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Grazing animals play a key role in stabilizing soil carbon

A new study led by the Indian Institute of Science (IISc) has revealed that large herbivores like yak play a very important role in the stability of soil carbon in grazing ecosystems. By studying soil composition in the Spiti region of the Himalayas, the researchers found that soil carbon levels are less stable in the absence of grazing animals. 

According to the experts, this phenomenon could have unintended negative consequences for the global carbon cycle, especially considering that soil contains more carbon than all plants and the atmosphere combined. Maintaining the stability of soil carbon is critical in helping to mitigate the negative effects of climate change, including global warming. 

Study senior author Sumanta Bagchi is a professor at the Centre for Ecological Sciences (CES) who began studying the impact of grazing animals on Himalayan ecosystems back in 2005. Bagchi led a long-term research project that was made possible with support from the Himachal Pradesh state government, local authorities, and the people of the Kibber village in Spiti.

The researchers created fenced plots without animals, as well as plots with grazing animals like yak and ibex. Over the following decade, Bagchi and his students collected soil samples from the plots. Each year, the team analyzed the chemical composition of the soil, tracking and comparing the levels of carbon and nitrogen in each plot.

The study revealed that soil carbon fluctuated 30 to 40 percent more in the fenced plots without grazing animals. In the grazed plots, soil carbon remained more stable.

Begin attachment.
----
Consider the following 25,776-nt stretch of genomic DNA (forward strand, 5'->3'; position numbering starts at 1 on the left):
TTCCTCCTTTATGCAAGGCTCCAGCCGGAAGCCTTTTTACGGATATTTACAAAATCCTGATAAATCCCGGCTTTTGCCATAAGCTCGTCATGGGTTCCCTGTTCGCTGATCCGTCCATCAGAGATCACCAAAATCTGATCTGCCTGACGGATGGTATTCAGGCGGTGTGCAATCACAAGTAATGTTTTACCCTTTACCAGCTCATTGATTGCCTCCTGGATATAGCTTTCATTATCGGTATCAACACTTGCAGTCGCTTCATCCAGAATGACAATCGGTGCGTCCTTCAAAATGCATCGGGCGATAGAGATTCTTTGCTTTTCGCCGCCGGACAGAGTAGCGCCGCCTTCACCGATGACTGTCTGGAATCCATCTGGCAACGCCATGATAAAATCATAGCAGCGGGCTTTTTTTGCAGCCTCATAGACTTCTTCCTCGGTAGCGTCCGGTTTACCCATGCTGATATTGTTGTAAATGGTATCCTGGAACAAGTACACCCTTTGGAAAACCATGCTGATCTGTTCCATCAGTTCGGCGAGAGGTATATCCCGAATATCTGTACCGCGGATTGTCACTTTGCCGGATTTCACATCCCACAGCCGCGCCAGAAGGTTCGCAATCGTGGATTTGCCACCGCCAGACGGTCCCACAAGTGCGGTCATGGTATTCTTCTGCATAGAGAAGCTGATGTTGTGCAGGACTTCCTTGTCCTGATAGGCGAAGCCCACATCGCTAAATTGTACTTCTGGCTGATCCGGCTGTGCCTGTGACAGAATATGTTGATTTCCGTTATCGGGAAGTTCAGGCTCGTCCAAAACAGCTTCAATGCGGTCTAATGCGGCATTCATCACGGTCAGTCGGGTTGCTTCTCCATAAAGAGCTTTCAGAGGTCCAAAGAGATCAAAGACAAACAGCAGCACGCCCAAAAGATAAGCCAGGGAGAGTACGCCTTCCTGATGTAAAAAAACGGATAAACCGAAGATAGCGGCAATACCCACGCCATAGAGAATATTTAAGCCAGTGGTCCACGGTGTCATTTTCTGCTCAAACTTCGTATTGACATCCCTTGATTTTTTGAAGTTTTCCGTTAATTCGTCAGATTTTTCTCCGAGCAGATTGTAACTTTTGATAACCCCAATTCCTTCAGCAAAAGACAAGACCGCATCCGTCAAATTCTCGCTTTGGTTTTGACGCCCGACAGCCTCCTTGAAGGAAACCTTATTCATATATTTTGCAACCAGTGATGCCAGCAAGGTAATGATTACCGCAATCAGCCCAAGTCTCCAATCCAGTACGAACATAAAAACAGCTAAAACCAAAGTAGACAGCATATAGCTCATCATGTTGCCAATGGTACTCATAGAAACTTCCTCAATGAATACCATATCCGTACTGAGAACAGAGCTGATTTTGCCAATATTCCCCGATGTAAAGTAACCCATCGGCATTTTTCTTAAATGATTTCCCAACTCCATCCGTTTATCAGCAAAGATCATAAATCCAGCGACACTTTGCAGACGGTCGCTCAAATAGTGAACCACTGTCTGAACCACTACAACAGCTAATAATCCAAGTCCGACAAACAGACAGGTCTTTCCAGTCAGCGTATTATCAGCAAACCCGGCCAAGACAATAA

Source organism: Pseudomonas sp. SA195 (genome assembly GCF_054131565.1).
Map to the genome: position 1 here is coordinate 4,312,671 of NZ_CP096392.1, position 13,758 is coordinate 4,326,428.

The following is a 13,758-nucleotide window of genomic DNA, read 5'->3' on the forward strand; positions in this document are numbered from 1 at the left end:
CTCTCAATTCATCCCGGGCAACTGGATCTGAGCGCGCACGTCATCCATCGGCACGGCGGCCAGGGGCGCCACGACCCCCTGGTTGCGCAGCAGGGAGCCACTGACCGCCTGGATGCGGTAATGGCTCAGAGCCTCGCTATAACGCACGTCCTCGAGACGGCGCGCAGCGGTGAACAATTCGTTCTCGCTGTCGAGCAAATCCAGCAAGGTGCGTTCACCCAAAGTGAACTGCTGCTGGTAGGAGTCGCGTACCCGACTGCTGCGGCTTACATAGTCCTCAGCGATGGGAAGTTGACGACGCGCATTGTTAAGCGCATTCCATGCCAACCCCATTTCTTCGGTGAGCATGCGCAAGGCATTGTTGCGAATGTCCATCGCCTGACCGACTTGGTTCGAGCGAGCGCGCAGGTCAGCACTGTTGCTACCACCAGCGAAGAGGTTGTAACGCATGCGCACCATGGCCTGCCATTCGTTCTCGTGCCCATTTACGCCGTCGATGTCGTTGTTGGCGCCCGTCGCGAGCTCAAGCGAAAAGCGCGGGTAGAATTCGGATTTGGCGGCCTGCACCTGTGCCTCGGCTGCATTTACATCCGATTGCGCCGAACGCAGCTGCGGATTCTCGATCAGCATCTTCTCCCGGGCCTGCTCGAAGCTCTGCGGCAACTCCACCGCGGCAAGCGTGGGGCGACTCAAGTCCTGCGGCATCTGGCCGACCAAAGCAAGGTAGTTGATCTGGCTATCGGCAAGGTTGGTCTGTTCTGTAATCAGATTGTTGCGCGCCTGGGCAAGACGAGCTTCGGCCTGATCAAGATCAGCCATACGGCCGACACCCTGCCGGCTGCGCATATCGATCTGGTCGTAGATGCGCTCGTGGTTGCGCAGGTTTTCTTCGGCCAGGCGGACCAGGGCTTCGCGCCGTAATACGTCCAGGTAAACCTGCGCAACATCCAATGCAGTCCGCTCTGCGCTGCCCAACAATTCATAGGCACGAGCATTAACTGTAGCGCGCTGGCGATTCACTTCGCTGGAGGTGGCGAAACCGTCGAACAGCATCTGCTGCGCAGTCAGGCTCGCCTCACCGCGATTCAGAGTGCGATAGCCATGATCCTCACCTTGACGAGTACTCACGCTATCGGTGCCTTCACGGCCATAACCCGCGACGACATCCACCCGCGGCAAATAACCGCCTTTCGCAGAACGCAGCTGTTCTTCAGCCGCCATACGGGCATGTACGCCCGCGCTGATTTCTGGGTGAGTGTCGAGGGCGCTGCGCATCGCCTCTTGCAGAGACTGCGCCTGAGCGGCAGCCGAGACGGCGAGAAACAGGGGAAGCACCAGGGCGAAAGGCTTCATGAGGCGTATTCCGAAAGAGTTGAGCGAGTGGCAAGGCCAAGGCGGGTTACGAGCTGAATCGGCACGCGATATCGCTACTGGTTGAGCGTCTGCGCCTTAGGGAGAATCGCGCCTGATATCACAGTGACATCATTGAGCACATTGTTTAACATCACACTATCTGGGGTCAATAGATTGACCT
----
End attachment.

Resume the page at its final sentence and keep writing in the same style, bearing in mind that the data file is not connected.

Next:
Study first author Dilip GT Naidu explained that many previous studies have focused on measuring carbon and nitrogen levels at long time intervals, assuming that the accumulation or loss of carbon is a slow process. However, he said the interannual fluctuations the team noticed in their data paint a very different picture.

According to the researchers, since grazing ecosystems make up about 40 percent of Earth’s land surface, protecting the herbivores that keep the soil carbon stable should remain a key priority for mitigating climate change.

“Both domestic and wild herbivores influence climate via their effects on soil carbon,” explained study co-author Shamik Roy. The CES team is also investigating how the ecosystem impacts of domestic herbivores, such as goats and sheep, differ from the effects of wild grazing animals. 

“Domestic and wild herbivores are very similar in many respects, but they differ in how they influence plants and soil,” said Roy. “Understanding why they are not alike can lead us toward more effective stewardship of soil carbon.”

The study is published in the journal Proceedings of the National Academy of Sciences.

By Chrissy Sexton, Editor

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